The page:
The effects observed in vivo in this study in the EE groups can be related to the phenolic compounds detected in the EE extract of C. multijuga, mainly the tannins (Shimoda et al. 2008). The presence of free (Epi) catechin at m/z 289 is in accordance with Nuengchamnong et al. (2009). Condensed tannins were also detected, such as dimers (compound 1 at m/z 561.12), the ion found at m/z 833.19 that corresponds to trimer compound 2, and the ion at m/z 1105.25 (which can be attributed to compound 3), all of them in line with Souza et al. (2008). We suggest that m/z 1666.71 corresponds to a tannin with higher polymerization (corresponding to compound 4), but no data was found in the literature for this compound, since most of the equipment used for this type of analysis does not detect compounds with track acquisition at 100-1500 m/z.

PCM is a drug that can cause toxicity at high doses by inducing oxidative stress in the liver and kidney. The toxic metabolite of PCM (NAPQI) is conjugated with reduced glutathione, thereby reducing the concentration of GSH. With the depletion of GSH, there is an increase in the formation of nitrogen and oxygen reactive species in the liver and kidney (Stern et al. 2005; Hinson et al. 2010) thus causing mitochondrial oxidative stress (Hodgman and Garrard 2012).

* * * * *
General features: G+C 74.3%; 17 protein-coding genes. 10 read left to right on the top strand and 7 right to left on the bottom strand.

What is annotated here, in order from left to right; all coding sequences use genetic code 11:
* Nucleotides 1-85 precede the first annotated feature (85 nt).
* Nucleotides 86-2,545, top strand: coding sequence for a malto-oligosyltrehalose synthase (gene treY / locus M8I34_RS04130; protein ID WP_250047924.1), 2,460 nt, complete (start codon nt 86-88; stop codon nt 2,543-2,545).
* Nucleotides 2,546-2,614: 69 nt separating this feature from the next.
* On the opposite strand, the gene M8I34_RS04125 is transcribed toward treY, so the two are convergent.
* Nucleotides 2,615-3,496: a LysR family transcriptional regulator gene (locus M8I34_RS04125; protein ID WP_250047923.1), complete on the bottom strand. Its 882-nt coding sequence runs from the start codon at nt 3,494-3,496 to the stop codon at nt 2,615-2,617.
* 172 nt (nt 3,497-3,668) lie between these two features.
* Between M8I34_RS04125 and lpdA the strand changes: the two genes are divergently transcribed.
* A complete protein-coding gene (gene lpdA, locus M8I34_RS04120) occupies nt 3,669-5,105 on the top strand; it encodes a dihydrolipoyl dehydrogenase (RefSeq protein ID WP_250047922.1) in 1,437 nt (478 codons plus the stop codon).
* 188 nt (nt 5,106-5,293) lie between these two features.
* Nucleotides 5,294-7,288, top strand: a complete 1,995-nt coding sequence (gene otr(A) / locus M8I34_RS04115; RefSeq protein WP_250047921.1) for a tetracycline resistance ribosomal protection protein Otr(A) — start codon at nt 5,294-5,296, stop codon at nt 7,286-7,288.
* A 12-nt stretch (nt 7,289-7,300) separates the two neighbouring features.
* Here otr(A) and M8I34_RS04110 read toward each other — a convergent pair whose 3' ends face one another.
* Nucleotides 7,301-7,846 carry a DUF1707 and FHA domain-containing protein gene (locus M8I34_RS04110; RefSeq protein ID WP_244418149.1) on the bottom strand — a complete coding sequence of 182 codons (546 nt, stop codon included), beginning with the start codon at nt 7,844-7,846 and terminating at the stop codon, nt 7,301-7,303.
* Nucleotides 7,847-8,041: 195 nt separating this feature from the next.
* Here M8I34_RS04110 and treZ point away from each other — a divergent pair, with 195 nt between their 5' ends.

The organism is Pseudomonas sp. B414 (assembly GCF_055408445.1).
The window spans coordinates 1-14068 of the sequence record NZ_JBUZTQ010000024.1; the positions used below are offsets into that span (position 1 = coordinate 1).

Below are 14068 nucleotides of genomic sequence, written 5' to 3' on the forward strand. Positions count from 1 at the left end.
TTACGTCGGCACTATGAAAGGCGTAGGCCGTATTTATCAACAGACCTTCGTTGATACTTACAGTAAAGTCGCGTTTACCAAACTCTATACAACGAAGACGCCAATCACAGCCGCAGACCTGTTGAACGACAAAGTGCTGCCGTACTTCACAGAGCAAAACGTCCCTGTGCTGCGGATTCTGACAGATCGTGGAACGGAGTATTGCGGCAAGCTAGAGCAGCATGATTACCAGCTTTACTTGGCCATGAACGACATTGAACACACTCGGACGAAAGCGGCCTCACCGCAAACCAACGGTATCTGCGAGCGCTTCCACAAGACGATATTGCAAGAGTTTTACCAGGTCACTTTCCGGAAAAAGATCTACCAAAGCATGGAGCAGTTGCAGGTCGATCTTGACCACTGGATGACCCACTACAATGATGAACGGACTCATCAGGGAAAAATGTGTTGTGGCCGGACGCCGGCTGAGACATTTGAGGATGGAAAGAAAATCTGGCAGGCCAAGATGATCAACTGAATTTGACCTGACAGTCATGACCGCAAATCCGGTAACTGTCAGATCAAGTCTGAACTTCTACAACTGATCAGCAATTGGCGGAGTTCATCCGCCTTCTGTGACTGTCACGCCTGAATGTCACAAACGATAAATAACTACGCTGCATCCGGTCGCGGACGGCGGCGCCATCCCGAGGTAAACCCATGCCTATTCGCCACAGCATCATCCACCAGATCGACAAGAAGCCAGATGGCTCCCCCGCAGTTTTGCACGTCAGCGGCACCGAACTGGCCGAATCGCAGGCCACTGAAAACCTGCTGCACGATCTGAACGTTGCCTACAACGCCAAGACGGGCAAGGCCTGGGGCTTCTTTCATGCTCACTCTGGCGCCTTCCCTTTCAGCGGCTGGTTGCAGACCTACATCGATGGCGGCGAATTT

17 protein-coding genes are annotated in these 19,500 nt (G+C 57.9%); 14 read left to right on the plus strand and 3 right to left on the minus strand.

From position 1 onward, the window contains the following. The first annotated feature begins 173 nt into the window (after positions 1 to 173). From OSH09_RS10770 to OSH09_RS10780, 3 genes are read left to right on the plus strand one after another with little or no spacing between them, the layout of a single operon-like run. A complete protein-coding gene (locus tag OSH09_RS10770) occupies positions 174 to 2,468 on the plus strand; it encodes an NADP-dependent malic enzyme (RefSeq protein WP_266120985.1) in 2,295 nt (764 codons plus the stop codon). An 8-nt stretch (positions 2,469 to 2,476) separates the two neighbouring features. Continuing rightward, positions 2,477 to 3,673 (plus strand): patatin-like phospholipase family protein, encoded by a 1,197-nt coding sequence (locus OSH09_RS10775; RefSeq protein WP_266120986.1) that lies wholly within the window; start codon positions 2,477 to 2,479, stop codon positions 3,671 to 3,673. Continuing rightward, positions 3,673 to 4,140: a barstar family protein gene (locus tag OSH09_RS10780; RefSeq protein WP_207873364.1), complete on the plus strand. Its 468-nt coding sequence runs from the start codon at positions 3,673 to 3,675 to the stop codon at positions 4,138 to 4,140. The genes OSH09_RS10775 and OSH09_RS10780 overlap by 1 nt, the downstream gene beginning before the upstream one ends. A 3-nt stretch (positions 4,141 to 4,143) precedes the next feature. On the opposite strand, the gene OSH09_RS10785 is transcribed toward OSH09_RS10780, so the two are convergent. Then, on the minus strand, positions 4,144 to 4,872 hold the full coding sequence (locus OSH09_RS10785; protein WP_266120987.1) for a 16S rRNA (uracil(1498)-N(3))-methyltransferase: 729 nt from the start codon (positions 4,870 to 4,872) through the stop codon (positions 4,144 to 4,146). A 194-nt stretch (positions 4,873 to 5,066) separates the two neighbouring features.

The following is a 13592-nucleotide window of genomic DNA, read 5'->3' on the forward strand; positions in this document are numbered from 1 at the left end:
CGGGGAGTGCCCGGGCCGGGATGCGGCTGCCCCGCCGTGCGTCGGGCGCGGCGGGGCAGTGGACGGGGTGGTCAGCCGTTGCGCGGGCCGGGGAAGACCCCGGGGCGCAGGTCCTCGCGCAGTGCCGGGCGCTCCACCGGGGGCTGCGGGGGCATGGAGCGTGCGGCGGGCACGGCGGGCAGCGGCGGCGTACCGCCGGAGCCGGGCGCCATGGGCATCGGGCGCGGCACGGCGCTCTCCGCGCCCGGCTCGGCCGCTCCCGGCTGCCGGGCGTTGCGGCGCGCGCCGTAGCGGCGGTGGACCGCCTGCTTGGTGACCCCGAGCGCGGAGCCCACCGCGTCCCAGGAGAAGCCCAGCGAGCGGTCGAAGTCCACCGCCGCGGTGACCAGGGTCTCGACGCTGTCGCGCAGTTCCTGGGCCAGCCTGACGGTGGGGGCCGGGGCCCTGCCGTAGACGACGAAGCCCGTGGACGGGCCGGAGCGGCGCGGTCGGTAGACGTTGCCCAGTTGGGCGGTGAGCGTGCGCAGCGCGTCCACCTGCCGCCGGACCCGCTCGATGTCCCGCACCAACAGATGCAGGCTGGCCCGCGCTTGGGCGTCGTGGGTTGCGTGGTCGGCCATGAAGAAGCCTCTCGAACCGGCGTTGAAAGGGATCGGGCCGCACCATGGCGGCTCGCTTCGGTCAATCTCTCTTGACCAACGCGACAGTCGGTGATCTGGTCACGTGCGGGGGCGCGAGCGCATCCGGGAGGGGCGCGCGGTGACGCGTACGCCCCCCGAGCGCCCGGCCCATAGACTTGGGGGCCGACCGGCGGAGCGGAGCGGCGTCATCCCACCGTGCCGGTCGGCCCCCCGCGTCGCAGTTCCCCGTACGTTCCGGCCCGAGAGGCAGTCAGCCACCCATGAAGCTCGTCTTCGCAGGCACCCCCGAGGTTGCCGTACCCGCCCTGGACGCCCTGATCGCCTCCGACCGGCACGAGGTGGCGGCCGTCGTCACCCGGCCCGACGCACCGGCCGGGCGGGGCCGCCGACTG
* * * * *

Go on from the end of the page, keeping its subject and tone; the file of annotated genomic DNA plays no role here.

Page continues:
The use of natural products containing antioxidant compounds, such as phenolic compounds, can effectively protect against the toxicity of the PCM metabolite (Jaeschke et al. 2011). The ethanolic extract from Copaifera multijuga stem bark showed higher concentration of total phenols and flavonoids, and significantly higher antioxidant potential than the ethyl acetate extract. This can be explained by the presence of phenolic compounds in the ethanolic extract, such as the tannins epicatechin and epiafzelechin, which were extracted in larger quantities by ethanol. In the chromatographic profile of the hydroalcoholic extract from Copaifera langsdorffii leaves at 257 nm, the presence of phenolic compounds such as Quercetin-3-O-α-L-rhamnopyranoside (quercitrin) and kaempferol-3-O-α-L-rhamnopyranoside (afzelin) was observed (Alves et al. 2013). In the chromatographic study of the ethanolic extract from C. langsdorffii pulp, the presence of epicatechingallate, catechin, epicatechin and other phenolic compounds was observed (Batista et al. 2016).